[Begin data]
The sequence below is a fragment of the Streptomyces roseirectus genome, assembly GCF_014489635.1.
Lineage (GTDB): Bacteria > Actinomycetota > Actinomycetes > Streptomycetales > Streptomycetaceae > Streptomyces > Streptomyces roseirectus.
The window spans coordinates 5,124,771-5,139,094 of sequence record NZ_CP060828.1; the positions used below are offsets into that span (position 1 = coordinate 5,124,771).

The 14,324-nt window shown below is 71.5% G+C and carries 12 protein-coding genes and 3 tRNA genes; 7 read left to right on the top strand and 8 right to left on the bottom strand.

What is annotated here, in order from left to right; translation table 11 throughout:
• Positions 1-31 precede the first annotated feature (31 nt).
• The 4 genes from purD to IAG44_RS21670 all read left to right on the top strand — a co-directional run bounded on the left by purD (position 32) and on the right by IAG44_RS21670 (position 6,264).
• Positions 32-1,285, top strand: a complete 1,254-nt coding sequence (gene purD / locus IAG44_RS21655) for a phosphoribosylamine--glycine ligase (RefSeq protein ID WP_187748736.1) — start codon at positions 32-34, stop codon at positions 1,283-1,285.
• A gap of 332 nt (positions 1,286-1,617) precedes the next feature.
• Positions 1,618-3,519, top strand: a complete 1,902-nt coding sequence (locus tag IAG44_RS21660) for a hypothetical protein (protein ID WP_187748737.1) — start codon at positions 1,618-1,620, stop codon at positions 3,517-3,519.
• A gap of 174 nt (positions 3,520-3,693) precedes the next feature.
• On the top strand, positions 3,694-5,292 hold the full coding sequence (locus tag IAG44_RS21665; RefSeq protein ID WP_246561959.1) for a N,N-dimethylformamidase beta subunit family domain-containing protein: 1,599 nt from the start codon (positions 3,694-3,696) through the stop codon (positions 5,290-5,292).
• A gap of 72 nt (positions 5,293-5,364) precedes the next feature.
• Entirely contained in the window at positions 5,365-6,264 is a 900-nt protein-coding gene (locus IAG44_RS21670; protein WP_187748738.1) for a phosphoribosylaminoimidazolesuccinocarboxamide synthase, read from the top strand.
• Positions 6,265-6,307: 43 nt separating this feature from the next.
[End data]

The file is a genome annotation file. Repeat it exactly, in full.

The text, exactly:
The sequence below is a fragment of the Streptomyces roseirectus genome, assembly GCF_014489635.1.
Lineage (GTDB): Bacteria > Actinomycetota > Actinomycetes > Streptomycetales > Streptomycetaceae > Streptomyces > Streptomyces roseirectus.
The window spans coordinates 5,124,771-5,139,094 of sequence record NZ_CP060828.1; the positions used below are offsets into that span (position 1 = coordinate 5,124,771).

The 14,324-nt window shown below is 71.5% G+C and carries 12 protein-coding genes and 3 tRNA genes; 7 read left to right on the top strand and 8 right to left on the bottom strand.

What is annotated here, in order from left to right; translation table 11 throughout:
• Positions 1-31 precede the first annotated feature (31 nt).
• The 4 genes from purD to IAG44_RS21670 all read left to right on the top strand — a co-directional run bounded on the left by purD (position 32) and on the right by IAG44_RS21670 (position 6,264).
• Positions 32-1,285, top strand: a complete 1,254-nt coding sequence (gene purD / locus IAG44_RS21655) for a phosphoribosylamine--glycine ligase (RefSeq protein ID WP_187748736.1) — start codon at positions 32-34, stop codon at positions 1,283-1,285.
• A gap of 332 nt (positions 1,286-1,617) precedes the next feature.
• Positions 1,618-3,519, top strand: a complete 1,902-nt coding sequence (locus tag IAG44_RS21660) for a hypothetical protein (protein ID WP_187748737.1) — start codon at positions 1,618-1,620, stop codon at positions 3,517-3,519.
• A gap of 174 nt (positions 3,520-3,693) precedes the next feature.
• On the top strand, positions 3,694-5,292 hold the full coding sequence (locus tag IAG44_RS21665; RefSeq protein ID WP_246561959.1) for a N,N-dimethylformamidase beta subunit family domain-containing protein: 1,599 nt from the start codon (positions 3,694-3,696) through the stop codon (positions 5,290-5,292).
• A gap of 72 nt (positions 5,293-5,364) precedes the next feature.
• Entirely contained in the window at positions 5,365-6,264 is a 900-nt protein-coding gene (locus IAG44_RS21670; protein WP_187748738.1) for a phosphoribosylaminoimidazolesuccinocarboxamide synthase, read from the top strand.
• Positions 6,265-6,307: 43 nt separating this feature from the next.